Months 1 and 2
The process is time consuming because the short sale lender is trying to determine the hardship of current borrower, and why they can no longer repay the loan. This hardship can be a number of things, such as loss of income, divorce, military transfer orders, job relocation, etc. The current borrower gives all of their financial documents to the short sale lender just as they did when they applied for the loan. Once it is established that the current borrower can no longer repay the obligation, the short sale lender will entertain the offer from the new buyer.
Most short sales listings are price at or below Fair Market Value, buyers usually tend to want to make a lower offer than asking price. This can cause problems during the process if your buyer is not well informed. Say the fair market value for the home is $200,000, and the price has been reduced to $175,000 before an offer has been made, then the buyer makes offer of $150,000 then the contract is presented to the short sale lender. The short sale lender will order an appraisal on the property and if the appraisal comes back with a value of $180,000 the short sale lender has an option to counter an offer to the buyer. This happens quite often and the buyer either comes up to the price or walks away from the contract.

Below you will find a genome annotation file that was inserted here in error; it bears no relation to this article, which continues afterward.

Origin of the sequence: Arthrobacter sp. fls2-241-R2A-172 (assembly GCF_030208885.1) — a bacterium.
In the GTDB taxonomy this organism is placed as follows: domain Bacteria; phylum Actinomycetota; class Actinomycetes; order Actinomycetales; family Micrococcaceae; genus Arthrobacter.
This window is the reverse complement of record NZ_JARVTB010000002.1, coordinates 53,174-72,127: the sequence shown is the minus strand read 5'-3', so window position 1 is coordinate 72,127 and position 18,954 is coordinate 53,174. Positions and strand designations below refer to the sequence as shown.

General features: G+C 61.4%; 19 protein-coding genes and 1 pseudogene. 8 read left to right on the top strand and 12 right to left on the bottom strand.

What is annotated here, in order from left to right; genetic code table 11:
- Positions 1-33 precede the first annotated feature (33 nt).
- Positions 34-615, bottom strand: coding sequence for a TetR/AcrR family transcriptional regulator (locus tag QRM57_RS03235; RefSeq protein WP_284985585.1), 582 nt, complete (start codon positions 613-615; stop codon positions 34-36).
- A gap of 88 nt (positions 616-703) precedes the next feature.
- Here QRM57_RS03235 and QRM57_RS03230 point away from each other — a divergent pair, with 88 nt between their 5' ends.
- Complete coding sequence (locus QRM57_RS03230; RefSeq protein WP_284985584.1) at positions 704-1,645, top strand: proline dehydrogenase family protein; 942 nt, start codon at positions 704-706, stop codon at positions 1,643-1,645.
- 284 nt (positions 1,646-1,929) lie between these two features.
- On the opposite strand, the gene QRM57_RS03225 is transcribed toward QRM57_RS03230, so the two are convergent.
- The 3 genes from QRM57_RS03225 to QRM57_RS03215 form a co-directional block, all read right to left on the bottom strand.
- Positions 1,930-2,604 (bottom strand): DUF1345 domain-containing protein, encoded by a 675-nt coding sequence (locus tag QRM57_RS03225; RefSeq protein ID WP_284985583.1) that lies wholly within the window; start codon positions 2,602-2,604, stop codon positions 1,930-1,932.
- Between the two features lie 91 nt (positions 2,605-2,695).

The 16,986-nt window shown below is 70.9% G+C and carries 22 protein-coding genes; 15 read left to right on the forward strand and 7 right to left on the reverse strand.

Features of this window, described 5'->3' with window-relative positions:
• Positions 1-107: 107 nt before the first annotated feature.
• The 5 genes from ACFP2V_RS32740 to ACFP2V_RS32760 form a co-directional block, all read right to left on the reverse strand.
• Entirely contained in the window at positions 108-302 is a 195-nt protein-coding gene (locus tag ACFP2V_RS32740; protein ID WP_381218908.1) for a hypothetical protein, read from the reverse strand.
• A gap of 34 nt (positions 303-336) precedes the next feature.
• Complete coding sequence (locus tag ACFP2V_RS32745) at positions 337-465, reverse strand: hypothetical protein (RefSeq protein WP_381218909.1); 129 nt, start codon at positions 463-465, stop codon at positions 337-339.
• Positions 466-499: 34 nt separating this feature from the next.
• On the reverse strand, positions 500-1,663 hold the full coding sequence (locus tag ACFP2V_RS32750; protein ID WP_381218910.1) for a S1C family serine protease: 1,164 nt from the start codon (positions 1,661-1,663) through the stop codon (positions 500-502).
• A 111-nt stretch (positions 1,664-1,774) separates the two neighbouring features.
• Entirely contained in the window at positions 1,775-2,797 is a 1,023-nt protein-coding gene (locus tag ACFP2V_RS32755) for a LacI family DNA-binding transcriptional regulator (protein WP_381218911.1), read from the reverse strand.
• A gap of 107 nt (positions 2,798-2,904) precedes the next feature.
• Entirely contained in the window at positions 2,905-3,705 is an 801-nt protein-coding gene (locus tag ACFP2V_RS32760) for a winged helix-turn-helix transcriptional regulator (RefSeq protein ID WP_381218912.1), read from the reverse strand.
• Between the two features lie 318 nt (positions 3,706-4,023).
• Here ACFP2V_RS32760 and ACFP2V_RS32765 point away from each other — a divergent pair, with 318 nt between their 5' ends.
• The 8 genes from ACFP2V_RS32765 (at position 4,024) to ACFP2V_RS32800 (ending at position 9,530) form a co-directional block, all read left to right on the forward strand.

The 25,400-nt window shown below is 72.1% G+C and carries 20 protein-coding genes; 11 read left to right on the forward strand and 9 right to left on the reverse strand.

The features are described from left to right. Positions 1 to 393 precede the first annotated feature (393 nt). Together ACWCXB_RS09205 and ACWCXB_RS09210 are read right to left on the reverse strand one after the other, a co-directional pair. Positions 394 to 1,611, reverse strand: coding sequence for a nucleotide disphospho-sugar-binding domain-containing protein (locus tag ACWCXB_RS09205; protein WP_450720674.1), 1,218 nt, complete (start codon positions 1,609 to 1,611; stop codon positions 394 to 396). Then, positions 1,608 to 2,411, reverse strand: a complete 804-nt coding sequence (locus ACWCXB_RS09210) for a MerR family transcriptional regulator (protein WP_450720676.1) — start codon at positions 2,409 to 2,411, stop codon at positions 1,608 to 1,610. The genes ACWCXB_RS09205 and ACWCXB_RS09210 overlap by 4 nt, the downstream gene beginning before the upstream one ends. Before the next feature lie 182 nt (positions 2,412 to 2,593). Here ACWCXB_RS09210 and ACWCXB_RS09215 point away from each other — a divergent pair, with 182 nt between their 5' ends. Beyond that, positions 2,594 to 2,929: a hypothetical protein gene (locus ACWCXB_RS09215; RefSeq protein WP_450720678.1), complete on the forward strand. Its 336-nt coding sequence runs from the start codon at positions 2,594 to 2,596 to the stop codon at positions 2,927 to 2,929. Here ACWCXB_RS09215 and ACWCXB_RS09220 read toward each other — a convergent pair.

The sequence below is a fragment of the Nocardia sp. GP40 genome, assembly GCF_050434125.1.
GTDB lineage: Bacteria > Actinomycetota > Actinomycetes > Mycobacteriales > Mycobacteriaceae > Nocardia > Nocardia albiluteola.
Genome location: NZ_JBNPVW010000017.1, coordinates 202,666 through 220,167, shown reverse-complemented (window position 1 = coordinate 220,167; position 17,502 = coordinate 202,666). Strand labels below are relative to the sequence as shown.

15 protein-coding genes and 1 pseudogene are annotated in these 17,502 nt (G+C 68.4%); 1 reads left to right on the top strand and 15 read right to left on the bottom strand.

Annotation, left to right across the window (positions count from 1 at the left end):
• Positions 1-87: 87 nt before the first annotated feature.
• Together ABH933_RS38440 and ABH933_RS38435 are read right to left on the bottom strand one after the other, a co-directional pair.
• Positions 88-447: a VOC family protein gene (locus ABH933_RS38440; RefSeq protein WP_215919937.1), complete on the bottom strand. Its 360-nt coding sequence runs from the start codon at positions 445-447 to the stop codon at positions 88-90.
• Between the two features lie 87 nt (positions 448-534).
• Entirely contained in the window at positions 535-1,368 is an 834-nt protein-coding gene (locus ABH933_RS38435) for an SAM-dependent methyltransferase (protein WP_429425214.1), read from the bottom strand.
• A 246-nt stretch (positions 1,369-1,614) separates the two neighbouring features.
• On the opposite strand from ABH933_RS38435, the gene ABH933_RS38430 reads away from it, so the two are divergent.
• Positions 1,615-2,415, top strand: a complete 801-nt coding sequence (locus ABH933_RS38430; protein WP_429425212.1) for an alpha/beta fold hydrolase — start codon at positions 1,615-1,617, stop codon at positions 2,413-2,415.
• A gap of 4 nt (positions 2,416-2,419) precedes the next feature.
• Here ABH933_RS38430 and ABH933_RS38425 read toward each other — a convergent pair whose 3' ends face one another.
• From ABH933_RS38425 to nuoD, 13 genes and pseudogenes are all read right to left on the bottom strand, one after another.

Once the short sale lender has approved the short sale “in writing” the buyer will have 30 to 45 days to close on the property. Short sale property's are sold “as is” with the right to inspect. Once the inspection is complete and satisfactory to the buyer, the closing process will continue with an appraisal from their lender, survey, termite inspection, etc.
The closing should take place.
This is the process to a short sale closing, buyers should be informed that the price on the contract can be countered by the short sale lender, buyers should be educated about the current market value of the property so they will not be surprised if the price is countered.
The example presented here is a very simple process, most short sales do not go this smoothly, buyers should be prepared for longer time frames especially if the borrower (seller) owes more than $775,000 on the mortgage. Mortgage balances higher than $775,000 can take 6 months to a year for approval.
Bev Dudley, Realtor